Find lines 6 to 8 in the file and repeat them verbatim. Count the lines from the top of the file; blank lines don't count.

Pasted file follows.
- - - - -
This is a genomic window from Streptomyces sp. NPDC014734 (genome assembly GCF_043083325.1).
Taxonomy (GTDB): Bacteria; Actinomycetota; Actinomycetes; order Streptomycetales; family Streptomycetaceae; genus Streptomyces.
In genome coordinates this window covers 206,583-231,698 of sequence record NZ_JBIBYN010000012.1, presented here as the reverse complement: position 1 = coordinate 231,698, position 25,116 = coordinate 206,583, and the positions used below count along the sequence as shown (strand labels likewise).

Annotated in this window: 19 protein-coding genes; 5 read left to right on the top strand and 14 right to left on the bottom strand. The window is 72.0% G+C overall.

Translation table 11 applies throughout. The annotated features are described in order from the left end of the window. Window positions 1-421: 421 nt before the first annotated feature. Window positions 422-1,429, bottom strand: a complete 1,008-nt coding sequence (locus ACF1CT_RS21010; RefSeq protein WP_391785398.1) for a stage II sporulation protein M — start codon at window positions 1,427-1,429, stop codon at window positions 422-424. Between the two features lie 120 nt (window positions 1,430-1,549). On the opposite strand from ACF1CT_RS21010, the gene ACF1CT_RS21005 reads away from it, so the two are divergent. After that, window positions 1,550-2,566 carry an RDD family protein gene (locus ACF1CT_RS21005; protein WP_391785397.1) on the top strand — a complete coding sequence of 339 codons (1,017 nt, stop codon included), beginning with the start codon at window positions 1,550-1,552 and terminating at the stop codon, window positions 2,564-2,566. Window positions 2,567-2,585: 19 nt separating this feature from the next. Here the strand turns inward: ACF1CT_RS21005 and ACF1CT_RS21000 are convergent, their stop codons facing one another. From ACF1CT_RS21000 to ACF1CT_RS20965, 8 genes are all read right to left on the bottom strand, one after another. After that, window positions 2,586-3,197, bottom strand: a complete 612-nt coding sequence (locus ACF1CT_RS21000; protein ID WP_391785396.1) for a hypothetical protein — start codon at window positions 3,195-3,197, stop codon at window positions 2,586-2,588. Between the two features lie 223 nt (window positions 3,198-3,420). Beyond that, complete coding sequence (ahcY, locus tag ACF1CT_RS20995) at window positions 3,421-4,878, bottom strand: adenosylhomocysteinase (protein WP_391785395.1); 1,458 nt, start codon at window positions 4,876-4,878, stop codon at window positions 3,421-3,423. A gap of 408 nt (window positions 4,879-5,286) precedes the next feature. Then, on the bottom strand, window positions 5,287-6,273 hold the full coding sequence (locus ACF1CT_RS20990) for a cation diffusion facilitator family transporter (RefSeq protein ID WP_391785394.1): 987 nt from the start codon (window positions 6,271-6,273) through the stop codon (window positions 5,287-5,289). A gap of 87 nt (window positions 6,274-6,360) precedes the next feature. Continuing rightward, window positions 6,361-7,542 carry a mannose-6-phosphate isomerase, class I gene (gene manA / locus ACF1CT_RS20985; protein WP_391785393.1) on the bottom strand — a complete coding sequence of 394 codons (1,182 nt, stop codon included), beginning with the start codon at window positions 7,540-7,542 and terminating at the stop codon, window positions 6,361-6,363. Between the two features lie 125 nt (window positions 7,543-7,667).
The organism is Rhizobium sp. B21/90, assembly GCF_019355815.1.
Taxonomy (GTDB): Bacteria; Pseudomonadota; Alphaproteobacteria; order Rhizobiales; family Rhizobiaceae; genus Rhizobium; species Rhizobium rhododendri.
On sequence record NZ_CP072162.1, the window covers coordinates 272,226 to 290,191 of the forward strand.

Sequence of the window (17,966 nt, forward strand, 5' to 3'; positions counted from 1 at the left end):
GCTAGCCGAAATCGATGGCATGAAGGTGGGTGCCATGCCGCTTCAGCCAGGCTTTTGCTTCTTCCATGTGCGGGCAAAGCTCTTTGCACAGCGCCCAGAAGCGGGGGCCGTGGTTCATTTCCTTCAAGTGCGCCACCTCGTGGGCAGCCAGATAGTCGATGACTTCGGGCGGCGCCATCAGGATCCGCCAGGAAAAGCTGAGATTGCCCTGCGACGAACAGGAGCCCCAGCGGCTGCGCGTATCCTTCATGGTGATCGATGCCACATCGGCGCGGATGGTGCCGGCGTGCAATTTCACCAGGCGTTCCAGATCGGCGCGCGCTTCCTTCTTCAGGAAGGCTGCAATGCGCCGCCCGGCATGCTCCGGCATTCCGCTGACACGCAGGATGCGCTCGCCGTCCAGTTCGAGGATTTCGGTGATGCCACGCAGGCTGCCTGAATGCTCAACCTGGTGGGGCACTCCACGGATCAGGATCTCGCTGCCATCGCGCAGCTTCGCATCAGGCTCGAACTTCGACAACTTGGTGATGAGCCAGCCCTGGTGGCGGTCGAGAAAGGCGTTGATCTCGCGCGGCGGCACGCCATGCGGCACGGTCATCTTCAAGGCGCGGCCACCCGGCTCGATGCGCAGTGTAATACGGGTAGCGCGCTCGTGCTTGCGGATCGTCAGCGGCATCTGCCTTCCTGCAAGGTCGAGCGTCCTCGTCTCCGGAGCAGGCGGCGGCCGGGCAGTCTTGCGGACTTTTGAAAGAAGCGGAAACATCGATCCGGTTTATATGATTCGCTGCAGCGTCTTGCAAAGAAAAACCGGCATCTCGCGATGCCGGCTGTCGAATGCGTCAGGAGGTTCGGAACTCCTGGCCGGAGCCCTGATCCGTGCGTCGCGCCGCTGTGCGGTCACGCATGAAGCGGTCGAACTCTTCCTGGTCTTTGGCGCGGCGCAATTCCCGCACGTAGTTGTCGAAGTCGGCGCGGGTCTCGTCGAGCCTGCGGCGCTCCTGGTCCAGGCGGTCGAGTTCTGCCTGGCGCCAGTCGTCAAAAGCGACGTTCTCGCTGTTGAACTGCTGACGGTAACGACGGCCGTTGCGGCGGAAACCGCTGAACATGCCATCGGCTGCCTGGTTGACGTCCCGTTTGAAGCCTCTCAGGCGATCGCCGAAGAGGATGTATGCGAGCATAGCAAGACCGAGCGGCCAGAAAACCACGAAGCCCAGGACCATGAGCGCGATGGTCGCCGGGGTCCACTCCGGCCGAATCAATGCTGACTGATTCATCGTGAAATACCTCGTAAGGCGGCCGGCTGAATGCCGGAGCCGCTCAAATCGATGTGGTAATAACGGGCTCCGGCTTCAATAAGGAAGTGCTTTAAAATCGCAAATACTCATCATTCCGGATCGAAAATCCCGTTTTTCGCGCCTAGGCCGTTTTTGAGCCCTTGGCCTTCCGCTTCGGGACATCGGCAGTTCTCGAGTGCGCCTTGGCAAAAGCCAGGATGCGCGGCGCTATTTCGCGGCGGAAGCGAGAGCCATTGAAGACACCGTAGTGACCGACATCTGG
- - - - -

The organism is Rhizobium sp. B21/90, assembly GCF_019355815.1.
Taxonomy (GTDB): Bacteria; Pseudomonadota; Alphaproteobacteria; order Rhizobiales; family Rhizobiaceae; genus Rhizobium; species Rhizobium rhododendri.
On sequence record NZ_CP072162.1, the window covers coordinates 272,226 to 290,191 of the forward strand.